Since my house is being totally rewired for power, I'm taking the opportunity to cable up for as much home automation as I feel I might require in the future.
A first floor cupboard (6ft height x 2ft x 3ft) in the centre of the house with front and rear access doors will act as the central distribution point for all cables except mains power and central heating controls. I'll refer to this cupboard as "Node Zero".
As a total newcomer to home automation, I've done my best to read up on the subject and have drafted an outline spec (see below). My personal preference is to avoid wireless and X-10 technology. I would very much appreciate any comments by you experts out there on any omissions or errors in the spec but, in particular, I wonder if you could help me answer the following questions:
(a) Is it better to have fixed IP security cameras transmitting pictures to a central server, or CCTV cameras connected back to a UHF distributor?
(b) The distance from the TV aerial to the UHF distributor in the "Node Zero" cupboard is 30ft. If I put the distributor in the attic instead, the distance would be only 15ft. Would this make any meaningful difference to the signal quality? Is there any reason to keep the TV "loftbox" away from the Node Zero LAN equipment?
(c) What hardware and cable-type is required to enable me to have an IR remote handset to select the video signal source (i.e. select terrestrial TV or CCTV cam 1 or CCTV cam 2 or CCTV cam 3) in any room?
(d) Can anyone recommend a digital audio server compatible with a networked music player and a Windows XP p.c. network?
(e) Does anyone know of a system whereby I can connect 4 intercom units over a LAN?
Here's the spec:
PC Network and Telephone...
Each room (except the bathrooms and utility room) will have a minimum of two RJ45 sockets which will be connected back to a patch panel at Node Zero by Cat 6 UTP cable. The longest Cat 6 cable run will be 200ft from the garage at the bottom of the garden.
The two incoming telephone lines, one of which has ADSL, will also be run to the patch panel so that any of the RJ45 sockets can be patched as a telephone outlet. Next to the patch panel will be a router/hub which can create a 10/100 Base-T network between any computers with an ethernet connection to the house's RJ45 sockets. It will also enable internet access to any of these computers.
The house will have 6 PIR sensors and 3 door contacts. The alarm code will be set on either of two keypads (front door and back door locations). Any alarm condition should cause a siren to sound and (up to) 3 telephone numbers to be automatically dialled for acknowledgement. The sensors and keypads should be wired back to a central controller (maybe in the Node Zero cupboard, maybe elsewhere).
Ideally the top floor of the house should have a "panic alarm" switch to set off the siren even if the alarm is not armed.
A wireless keyfob should operate the door strike at the back garden gate (next to the garage). If it is night, this keyfob should also operate the path lights from the gate to the house. The gate should also have an intercom linked to the house to facilitate access for non-keyfob holders.
The garage forecourt should be surveilled by a security camera. When activity is detected by the forecourt PIR sensor, the camera should record the activity either to a hard disk or video recorder in the Node Zero cupboard.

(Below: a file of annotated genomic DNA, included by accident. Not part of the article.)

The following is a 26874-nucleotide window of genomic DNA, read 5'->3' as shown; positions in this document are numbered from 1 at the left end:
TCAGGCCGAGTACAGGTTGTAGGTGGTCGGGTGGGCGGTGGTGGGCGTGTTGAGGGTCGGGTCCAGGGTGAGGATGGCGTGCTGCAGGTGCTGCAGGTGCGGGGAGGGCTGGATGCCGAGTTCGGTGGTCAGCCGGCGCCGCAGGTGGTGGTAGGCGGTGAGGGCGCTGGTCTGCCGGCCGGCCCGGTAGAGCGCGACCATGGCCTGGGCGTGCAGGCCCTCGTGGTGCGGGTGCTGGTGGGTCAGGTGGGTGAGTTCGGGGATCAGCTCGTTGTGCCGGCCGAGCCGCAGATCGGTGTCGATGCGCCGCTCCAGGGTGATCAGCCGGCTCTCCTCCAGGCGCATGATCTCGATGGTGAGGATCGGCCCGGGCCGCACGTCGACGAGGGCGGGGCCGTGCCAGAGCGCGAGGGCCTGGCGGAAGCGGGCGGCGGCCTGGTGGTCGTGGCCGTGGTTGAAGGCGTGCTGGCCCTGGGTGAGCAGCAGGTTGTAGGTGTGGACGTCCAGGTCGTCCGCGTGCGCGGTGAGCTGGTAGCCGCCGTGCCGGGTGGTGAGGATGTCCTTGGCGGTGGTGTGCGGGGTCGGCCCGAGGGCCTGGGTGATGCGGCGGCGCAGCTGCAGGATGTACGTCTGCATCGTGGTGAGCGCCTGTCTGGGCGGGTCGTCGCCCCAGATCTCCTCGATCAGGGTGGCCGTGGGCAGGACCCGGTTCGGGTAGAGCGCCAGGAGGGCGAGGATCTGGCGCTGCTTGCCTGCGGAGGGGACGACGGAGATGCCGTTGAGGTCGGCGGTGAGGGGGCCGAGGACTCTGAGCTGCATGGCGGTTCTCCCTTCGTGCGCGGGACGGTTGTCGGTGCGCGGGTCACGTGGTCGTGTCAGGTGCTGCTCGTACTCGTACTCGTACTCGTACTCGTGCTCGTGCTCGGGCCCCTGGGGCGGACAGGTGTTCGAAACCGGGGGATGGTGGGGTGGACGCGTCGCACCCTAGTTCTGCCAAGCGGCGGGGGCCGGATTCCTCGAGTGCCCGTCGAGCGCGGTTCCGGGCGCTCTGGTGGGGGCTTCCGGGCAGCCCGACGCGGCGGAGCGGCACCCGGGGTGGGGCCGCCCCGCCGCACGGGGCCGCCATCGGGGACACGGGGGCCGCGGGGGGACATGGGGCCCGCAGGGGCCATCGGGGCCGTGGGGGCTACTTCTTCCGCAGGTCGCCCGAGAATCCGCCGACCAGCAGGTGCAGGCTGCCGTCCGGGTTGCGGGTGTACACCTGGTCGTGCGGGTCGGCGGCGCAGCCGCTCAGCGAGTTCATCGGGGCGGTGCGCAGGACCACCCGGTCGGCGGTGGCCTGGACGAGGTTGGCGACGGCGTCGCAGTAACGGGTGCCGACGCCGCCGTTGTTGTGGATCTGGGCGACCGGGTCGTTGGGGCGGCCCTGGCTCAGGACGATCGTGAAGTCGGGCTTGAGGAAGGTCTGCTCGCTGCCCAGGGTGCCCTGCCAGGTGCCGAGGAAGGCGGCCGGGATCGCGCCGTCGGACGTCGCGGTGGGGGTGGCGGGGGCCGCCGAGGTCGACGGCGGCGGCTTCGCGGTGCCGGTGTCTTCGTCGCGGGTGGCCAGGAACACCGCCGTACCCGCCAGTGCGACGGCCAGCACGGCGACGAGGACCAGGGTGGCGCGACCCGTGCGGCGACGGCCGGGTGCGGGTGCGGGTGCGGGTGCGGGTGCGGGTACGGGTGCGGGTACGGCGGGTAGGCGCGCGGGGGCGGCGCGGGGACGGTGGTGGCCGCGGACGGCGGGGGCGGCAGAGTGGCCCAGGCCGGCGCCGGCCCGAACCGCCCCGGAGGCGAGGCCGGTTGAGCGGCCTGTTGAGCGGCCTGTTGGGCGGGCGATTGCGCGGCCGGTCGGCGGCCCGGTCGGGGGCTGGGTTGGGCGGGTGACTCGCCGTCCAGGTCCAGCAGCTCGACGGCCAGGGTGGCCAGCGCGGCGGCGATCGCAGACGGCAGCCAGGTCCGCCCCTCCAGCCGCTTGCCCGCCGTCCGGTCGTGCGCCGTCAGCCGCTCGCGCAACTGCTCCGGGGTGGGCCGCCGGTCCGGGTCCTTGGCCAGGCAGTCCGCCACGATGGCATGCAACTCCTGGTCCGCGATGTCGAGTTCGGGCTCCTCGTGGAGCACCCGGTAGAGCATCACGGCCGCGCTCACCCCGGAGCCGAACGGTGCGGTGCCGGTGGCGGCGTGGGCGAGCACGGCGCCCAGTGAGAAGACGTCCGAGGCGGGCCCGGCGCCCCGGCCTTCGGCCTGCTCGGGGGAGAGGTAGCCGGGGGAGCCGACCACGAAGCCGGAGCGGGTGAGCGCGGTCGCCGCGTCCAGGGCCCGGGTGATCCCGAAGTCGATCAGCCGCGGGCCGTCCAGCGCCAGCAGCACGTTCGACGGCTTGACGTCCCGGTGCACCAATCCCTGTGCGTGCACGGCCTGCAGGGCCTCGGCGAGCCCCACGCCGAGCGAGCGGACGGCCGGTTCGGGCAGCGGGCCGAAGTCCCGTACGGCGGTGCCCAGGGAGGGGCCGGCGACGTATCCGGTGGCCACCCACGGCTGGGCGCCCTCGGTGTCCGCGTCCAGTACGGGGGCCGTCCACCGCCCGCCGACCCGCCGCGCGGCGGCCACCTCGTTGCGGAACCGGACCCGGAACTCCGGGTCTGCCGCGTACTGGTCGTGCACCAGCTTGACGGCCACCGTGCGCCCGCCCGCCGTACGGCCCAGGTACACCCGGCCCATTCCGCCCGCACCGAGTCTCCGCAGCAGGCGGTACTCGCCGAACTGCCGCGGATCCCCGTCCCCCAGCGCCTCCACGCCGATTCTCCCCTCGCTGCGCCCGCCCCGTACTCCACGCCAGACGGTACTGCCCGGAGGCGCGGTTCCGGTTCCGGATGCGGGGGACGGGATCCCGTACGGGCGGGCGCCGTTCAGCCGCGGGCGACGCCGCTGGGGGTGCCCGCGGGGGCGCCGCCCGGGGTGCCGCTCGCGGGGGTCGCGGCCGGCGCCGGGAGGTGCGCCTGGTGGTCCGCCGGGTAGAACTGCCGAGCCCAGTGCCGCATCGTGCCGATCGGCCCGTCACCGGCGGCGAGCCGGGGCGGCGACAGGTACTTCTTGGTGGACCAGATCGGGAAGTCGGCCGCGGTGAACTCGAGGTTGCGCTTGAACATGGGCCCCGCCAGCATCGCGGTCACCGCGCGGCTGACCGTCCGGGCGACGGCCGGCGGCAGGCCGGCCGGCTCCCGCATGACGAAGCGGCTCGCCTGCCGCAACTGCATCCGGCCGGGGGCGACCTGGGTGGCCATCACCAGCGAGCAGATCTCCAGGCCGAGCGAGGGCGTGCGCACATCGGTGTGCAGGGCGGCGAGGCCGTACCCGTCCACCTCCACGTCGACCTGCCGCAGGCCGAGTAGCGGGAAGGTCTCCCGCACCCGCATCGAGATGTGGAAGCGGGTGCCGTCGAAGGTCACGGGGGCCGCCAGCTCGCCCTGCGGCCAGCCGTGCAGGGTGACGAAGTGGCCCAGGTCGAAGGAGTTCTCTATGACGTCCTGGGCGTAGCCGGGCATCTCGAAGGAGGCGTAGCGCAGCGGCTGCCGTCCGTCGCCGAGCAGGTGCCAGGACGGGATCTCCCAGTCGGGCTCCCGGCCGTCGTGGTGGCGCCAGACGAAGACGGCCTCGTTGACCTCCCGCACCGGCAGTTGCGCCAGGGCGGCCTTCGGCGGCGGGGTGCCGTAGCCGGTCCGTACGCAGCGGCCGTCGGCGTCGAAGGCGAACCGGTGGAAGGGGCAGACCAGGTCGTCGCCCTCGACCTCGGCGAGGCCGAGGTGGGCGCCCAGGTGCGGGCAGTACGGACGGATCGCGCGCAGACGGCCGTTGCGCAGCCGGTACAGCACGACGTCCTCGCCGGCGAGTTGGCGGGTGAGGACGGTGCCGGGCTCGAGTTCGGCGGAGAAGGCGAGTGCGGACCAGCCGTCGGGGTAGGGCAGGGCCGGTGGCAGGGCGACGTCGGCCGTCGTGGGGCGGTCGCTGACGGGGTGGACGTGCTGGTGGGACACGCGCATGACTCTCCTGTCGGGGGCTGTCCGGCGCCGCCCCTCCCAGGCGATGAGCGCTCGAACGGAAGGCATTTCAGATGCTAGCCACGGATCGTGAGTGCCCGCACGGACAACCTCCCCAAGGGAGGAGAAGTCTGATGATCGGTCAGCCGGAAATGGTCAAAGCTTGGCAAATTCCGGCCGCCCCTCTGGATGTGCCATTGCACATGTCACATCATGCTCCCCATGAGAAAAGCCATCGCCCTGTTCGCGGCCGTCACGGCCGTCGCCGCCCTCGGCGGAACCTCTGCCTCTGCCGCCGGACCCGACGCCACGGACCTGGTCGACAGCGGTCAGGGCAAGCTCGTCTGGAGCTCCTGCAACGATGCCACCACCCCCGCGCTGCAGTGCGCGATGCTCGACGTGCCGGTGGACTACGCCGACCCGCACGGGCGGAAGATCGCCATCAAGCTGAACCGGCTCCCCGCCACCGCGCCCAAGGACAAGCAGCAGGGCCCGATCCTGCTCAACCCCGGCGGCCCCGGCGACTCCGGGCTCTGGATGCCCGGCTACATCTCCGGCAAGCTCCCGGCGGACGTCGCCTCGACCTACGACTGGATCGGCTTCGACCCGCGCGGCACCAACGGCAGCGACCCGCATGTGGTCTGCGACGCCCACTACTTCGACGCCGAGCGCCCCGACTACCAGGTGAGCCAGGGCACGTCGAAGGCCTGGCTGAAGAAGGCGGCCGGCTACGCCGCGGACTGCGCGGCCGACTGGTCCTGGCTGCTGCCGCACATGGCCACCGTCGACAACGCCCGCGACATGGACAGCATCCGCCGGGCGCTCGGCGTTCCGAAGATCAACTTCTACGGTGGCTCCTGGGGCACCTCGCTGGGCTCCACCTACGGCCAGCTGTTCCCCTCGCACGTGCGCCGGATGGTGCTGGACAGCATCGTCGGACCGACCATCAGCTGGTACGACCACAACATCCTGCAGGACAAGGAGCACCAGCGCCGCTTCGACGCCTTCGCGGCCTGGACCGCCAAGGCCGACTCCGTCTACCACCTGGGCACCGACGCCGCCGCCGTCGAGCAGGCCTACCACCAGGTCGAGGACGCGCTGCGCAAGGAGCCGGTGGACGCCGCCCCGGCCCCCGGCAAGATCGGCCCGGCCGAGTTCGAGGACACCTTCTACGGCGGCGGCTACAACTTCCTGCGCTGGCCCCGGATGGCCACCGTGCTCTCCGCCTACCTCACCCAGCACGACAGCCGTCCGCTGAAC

An additional two security cameras will monitor activity at the front door and in the garden. Pictures from any of the cameras should be accessible on one TV in the house (or one p.c., not sure which yet). It might also be useful (but not essential) to access the camera pictures over the internet.
There should be 4 master intercoms around the house (1 on ground floor, 2 on first floor, 1 in attic) to allow communication between four distant areas.
Downstairs lights will be digitally controlled (Mode Lighting's Evolution). Upstairs lights will have normal (make/break) mains switches.
6 mains-powered loop-connected smoke alarms (Kidde or similar) will have a local control button to silence the alarms. There will be no connection to Node Zero.
A digital television aerial will be connected by CT100 cable to the input of a Node Zero UHF distribution amplifier (LoftBox?). The outputs of this distribution amplifier will be connected by CT100 to a maximum of 8 TV sockets in various rooms thoughout the house. Each outlet point should be able to receive normal terrestrial TV, FM, and DAB. Each outlet point will require a separate Freeview digi box (e.g. Sony VTX-D800U).
At the moment, I don't have cable or satellite TV, nor do I have any plans to add these.
Ideally, the three security cameras mentioned above should also be input into the distribution amplifier so that their pictures are viewable on any TV. This will require some sort of IR switching control to select the source signal. Alternatively, I could use cameras with an IP address so that I can view their pictures on a p.c. connected to the LAN.
Being able to watch the output of any DVD or VCR player in the house on any TV in the house ("whole house video"?) is not a requirement.
Any p.c. or networked music player (e.g. Slim Devices' SliMP3) on the LAN should be able to access a single standalone LAN-connected MP3 storage device. For this I suppose that I require a digital audio server. The digital audio server should be designed for multi-zone installations so that users can simultaneously select and listen to different music in different rooms.
The bedrooms, bathroom and reception rooms will have their own local speaker connections. I do not intend to wire each set of speakers to Node Zero as I cannot see the advantage.
If I want to switch the speakers from say p.c. sound card output to TV output, I'll have to do this manually.
Thanks for reading this, guys.
Thanks for reading this, guys.
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